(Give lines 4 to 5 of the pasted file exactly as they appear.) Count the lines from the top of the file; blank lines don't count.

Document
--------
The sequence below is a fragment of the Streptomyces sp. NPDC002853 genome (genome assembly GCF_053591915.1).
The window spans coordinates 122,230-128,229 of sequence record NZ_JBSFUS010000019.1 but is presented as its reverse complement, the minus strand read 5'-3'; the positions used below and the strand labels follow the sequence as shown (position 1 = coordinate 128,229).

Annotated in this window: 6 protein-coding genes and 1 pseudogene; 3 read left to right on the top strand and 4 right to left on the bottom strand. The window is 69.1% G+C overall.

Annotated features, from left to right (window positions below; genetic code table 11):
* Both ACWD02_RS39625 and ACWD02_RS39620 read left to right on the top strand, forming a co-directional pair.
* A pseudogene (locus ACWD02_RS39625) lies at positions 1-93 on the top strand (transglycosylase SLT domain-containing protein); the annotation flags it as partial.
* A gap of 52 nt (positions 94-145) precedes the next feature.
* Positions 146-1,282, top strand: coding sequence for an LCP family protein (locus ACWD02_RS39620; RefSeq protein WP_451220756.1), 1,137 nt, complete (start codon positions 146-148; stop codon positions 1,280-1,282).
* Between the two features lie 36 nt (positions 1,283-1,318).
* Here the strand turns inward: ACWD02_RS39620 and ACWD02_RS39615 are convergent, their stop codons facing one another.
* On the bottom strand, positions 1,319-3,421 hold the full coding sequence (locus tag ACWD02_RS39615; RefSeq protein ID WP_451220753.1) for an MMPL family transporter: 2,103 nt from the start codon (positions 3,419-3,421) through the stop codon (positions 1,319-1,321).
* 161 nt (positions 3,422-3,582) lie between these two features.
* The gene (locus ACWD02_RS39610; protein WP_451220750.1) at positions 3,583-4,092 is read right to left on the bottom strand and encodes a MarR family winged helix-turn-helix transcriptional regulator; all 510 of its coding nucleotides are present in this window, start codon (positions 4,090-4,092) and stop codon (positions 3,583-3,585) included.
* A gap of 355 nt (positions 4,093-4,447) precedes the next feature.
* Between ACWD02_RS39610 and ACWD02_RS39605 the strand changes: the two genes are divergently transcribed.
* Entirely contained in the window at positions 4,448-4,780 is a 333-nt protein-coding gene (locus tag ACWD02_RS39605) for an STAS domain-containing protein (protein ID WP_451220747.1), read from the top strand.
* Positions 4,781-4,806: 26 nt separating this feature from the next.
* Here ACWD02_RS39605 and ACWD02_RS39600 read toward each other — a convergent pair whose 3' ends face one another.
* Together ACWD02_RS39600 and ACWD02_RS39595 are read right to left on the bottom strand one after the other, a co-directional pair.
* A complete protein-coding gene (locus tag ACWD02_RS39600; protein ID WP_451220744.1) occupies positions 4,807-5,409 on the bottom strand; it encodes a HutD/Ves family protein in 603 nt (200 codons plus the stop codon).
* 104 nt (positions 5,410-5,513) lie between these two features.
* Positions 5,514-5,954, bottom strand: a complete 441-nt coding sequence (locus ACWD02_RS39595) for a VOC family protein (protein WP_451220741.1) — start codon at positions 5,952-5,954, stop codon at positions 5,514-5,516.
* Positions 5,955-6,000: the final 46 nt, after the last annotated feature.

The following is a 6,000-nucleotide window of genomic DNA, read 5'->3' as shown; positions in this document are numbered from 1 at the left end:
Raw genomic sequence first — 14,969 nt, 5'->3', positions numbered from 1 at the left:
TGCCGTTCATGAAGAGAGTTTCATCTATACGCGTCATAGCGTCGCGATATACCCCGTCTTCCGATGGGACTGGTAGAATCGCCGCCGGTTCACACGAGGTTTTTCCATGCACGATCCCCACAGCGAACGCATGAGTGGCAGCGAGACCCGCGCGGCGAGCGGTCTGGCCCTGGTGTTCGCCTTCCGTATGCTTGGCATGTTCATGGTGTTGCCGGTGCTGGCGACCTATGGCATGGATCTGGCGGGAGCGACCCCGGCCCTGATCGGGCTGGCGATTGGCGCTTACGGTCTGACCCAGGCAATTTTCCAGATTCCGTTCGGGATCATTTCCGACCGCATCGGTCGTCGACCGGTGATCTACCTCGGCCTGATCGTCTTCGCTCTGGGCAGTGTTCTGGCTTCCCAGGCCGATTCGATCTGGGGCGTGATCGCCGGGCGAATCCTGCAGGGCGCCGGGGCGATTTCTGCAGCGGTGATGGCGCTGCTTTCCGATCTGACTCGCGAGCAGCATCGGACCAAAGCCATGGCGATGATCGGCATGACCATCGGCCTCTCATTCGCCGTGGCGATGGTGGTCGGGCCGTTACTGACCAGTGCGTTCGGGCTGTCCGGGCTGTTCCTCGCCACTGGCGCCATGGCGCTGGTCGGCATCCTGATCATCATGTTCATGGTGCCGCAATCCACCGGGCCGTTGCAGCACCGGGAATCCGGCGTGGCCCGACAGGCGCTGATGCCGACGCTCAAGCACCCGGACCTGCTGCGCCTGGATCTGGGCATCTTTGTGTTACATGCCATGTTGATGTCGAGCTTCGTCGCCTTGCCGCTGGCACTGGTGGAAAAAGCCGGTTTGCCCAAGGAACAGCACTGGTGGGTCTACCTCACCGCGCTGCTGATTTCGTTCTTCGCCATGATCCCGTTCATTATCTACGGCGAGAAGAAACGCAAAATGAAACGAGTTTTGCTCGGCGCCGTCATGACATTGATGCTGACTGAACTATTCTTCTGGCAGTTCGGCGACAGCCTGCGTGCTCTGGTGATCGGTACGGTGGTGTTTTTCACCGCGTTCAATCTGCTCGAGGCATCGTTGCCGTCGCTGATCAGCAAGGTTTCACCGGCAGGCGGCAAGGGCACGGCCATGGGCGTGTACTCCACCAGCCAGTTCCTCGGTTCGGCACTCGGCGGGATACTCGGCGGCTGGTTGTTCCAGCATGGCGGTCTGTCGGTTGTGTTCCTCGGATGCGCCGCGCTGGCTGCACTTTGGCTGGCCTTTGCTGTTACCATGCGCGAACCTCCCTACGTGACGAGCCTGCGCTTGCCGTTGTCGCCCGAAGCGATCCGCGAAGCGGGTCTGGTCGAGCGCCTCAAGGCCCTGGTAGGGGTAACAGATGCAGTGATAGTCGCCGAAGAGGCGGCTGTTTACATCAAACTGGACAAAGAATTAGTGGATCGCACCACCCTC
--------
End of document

Annotated features, from left to right (window positions below; genetic code table 11):
* Both ACWD02_RS39625 and ACWD02_RS39620 read left to right on the top strand, forming a co-directional pair.